History of Jarvis Island
Jarvis Island is an uninhabited 4.5 square kilometer coral island in the Line Island group near the equator, about 1,350 miles south of Honolulu, Hawaii. It was discovered in 1821 by Captain Brown aboard the British ship Eliza Frances. The United States claimed possession of Jarvis under the Guano Islands Act. The act gave American citizens the right to claim any unclaimed, uninhabited islands for the purpose of mining guano, or bird droppings. At this time guano was a very valuable asset used for fertilizer.
Settlers were moved to Jarvis Island in 1935 to maintain a weather station and plan a landing field. A settlement called Millersville was established on the west coast of the island with the highest elevation. The Japanese shelled the island in 1942 and the men living on Jarvis were evacuated soon afterward. Nobody was hurt in the attack.
Since 1974 the United States Fish and Wildlife Service and the United States Department of the Interior have maintained Jarvis Island as a National Wildlife Refuge and the Island is only available to visit with a special permit, however typically only researchers and similar persons are given permits. Amateur radio operators have also been known to be granted access to Jarvis Island.
Jarvis Island is located at 0°22' 42'' S, 160°1' W. Jarvis Island is frequently grouped together with Baker Island and Howland Island, which are over a thousand miles west of Jarvis and are with Jarvis, also United States Minor Outlying Islands.
Because the island is surrounded by 100 meters of coral reef, the guano workers had to blast away a portion of the reef to create a passageway for the guano to be transported through; other than this there is no anchorage facilities and all vessels must be anchored offshore. A possible second man-made passage can be seen on the southwest side of the island.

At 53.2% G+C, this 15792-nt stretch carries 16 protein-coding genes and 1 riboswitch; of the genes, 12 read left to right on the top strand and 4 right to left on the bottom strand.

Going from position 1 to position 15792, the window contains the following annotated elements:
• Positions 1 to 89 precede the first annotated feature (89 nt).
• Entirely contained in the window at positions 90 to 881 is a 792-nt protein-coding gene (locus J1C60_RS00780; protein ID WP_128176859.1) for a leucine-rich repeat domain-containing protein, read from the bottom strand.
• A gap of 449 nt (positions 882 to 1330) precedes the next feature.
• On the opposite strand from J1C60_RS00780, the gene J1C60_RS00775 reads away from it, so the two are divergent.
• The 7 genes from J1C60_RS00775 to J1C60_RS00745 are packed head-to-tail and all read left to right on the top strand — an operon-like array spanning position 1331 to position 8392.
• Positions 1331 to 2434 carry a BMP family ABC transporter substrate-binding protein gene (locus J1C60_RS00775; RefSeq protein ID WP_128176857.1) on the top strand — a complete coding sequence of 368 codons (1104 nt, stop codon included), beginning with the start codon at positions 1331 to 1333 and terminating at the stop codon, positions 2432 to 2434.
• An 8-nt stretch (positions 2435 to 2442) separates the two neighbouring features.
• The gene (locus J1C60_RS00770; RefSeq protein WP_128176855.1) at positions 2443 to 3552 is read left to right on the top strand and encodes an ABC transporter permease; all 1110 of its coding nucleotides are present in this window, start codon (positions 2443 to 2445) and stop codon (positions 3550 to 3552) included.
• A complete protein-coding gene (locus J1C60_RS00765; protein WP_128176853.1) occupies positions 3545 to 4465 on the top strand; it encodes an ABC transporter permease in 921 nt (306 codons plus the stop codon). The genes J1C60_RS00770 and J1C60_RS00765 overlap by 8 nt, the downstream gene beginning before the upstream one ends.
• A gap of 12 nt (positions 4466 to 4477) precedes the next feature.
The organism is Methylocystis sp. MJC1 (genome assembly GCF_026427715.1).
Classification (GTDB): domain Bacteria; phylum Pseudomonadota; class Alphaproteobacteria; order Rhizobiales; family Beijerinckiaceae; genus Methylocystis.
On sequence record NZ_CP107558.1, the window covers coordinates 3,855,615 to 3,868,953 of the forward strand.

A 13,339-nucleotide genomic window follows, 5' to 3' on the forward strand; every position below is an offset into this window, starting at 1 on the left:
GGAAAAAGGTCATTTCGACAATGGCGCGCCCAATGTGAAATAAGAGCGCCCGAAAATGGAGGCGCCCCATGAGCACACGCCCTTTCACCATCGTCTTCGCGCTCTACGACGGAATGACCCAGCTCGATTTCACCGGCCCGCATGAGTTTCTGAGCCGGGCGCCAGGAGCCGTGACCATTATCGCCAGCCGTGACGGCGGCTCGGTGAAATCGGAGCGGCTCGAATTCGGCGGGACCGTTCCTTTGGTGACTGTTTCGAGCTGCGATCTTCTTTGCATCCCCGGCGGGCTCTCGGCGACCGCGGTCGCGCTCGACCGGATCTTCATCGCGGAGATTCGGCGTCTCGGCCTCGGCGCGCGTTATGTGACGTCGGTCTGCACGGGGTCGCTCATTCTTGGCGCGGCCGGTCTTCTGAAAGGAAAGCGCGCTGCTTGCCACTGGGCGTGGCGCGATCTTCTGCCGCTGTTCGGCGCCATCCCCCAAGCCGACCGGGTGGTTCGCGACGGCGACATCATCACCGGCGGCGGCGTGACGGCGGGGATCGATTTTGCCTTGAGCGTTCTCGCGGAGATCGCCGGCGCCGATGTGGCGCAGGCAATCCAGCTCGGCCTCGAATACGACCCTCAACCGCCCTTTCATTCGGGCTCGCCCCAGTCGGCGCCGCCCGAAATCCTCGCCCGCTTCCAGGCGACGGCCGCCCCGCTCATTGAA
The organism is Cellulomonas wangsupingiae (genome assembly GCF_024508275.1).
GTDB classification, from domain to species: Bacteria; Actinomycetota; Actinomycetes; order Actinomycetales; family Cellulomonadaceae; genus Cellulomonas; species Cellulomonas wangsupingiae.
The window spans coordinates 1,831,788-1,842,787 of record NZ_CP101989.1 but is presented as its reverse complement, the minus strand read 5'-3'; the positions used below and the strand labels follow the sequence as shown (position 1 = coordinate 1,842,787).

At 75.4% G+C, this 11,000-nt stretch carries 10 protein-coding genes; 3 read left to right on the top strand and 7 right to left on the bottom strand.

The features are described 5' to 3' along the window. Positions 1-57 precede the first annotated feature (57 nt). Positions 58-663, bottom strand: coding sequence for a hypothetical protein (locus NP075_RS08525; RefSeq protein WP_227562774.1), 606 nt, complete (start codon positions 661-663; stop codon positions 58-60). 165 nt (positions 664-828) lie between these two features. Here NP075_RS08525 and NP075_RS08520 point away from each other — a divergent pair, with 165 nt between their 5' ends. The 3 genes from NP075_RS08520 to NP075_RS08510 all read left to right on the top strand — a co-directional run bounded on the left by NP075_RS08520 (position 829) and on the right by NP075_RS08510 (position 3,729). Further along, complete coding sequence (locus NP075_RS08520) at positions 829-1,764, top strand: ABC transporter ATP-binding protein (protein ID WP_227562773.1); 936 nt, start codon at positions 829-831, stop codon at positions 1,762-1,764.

The Island was annexed by the United States in 1858 and mined for twenty one years until 1879. In 1889 Jarvis Island was annexed by Great Britain, and leased seventeen years later in 1906 to The Pacific Phosphate Company of London and Melbourne. Still unclear is if Pacific Phosphate continued mining, however if it did, very little was performed.
Long before Jarvis Island's discovery by humans it once contained a lagoon in the center of the island which gradually filled up with sand and detritus, or dead organic materials, including guano. At the same time the entire island underwent a positive change in elevation. Jarvis is encircled by a fringing reef about 100 meters wide. Beneath the guano lies sometimes two feet of lime sulphate. This is the result of sea water crashing into the basin in the center of the island, evaporating, and leaving salt deposits.
When a coral island contains a lagoon it is called an atoll. Otherwise it is just a coral island. Coral islands are usually atolls before their current state. Atolls are formed when volcanic islands erode and coral takes over at the same rate as the erosion. This was proved by Charles Darwin in 1842. The following animation displays the process quite clearly.
Source: National Oceanic and Atmospheric Administration National Ocean Service
What Jarvis Island looked like as a volcanic island and as a complete atoll is currently unknown. It is thought that islands in their current form are much smaller than their original state.
Until this page is updated next, please see jarvisisland.net for more information.